Impending respiratory failure: may be signalled by cyanosis, reduced respiratory effort (if the patient is tiring), reduced alertness (lethargic or agitated), oxygen saturations less than 90% and respiratory acidosis (rising CO2 on venous/capillary blood gas)
Unlike asthma in adults, recording peak flow does not form a part of the initial acute assessment in children.
Wheeze is a common symptom of viral-induced wheeze and asthma exacerbation but can also reflect alternative underlying diagnoses that must be considered.
Differential diagnoses to consider include:2
Anaphylaxis: must be considered, especially if associated with sudden onset wheeze and respiratory distress
Foreign body aspiration: history of inhalation or aspiration, non-responsiveness to treatments, radiographic evidence of foreign body or air trapping due to a ball-valve mechanism
Other pulmonary disorders: for example, cystic fibrosis, laryngomalacia and tracheomalacia
Anatomical abnormalities: congenital or acquired (e.g. mediastinal mass in leukaemia/lymphoma)
Less commonly, cardiac, immune and gastrointestinal disorders may present in similar ways.
Investigations for acute viral-induced wheeze or acute viral-induced asthma should be considered to help distinguish between differential diagnoses if there is a lack of response to therapy, or if there is a concern for an alternative or additional diagnosis.
For example, a chest x-ray would be considered if there are focal signs on auscultation despite treatment, to exclude pneumonia/foreign body.3
In addition, investigations are used in the assessment of severe or life-threatening asthma to aid in the monitoring of the condition.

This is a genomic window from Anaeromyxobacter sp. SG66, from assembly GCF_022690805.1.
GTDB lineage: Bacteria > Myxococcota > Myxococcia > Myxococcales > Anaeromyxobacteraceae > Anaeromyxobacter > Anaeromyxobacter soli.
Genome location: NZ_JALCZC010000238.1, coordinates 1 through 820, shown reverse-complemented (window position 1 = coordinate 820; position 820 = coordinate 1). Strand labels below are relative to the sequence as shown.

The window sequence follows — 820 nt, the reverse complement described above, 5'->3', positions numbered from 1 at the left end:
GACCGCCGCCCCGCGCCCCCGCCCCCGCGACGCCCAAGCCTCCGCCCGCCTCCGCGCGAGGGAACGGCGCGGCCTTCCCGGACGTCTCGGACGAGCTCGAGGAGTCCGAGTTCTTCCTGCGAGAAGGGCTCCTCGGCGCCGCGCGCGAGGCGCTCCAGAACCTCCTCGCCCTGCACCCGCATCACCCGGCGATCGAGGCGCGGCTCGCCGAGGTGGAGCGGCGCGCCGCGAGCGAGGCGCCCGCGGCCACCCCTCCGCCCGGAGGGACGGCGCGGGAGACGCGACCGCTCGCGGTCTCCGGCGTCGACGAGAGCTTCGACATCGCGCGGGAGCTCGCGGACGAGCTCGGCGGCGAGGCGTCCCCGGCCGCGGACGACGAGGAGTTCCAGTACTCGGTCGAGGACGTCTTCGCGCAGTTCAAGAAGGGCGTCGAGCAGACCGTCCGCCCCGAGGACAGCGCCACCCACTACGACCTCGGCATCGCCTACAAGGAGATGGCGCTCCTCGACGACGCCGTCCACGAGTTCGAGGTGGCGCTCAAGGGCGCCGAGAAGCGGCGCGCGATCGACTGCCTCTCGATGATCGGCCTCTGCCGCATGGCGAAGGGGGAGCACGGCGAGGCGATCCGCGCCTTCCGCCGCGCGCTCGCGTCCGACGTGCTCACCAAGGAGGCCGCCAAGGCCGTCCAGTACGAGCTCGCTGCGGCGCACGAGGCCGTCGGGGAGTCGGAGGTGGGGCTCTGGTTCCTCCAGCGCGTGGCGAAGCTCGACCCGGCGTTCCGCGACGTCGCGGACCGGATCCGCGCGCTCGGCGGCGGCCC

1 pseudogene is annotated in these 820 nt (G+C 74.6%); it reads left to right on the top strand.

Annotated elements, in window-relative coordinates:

Arterial blood gasses are not used routinely in children. If required, a venous blood gas or capillary blood gas can provide information regarding acid/base status, CO2 level, lactate and potassium.3
In the case of severe or life-threatening cases, consider a chest x-ray to ensure no additional treatable diagnoses (e.g. pneumonia or pneumothorax).
Management of acute viral induced wheeze and viral exacerbation of asthma is dependent on the severity.
Escalating therapy might be required if a patient who presents as lower severity deteriorates or does not respond to initial therapy, this may require input from a senior clinician.
Commence a trial of salbutamol via spacer and mask (<6 years old = 6 puffs. >6 years old = 12 puffs)
A ‘burst therapy’ may be considered, which involves 3 doses of the above, each 20 minutes apart
Frequent reassessment to ensure adequate response and need for further dosages
Oral steroids may be considered (prednisolone dosage 1-2mg/kg once daily) for 1-3 days (see note below on steroid use in viral-induced wheeze) depending on history and response to therapy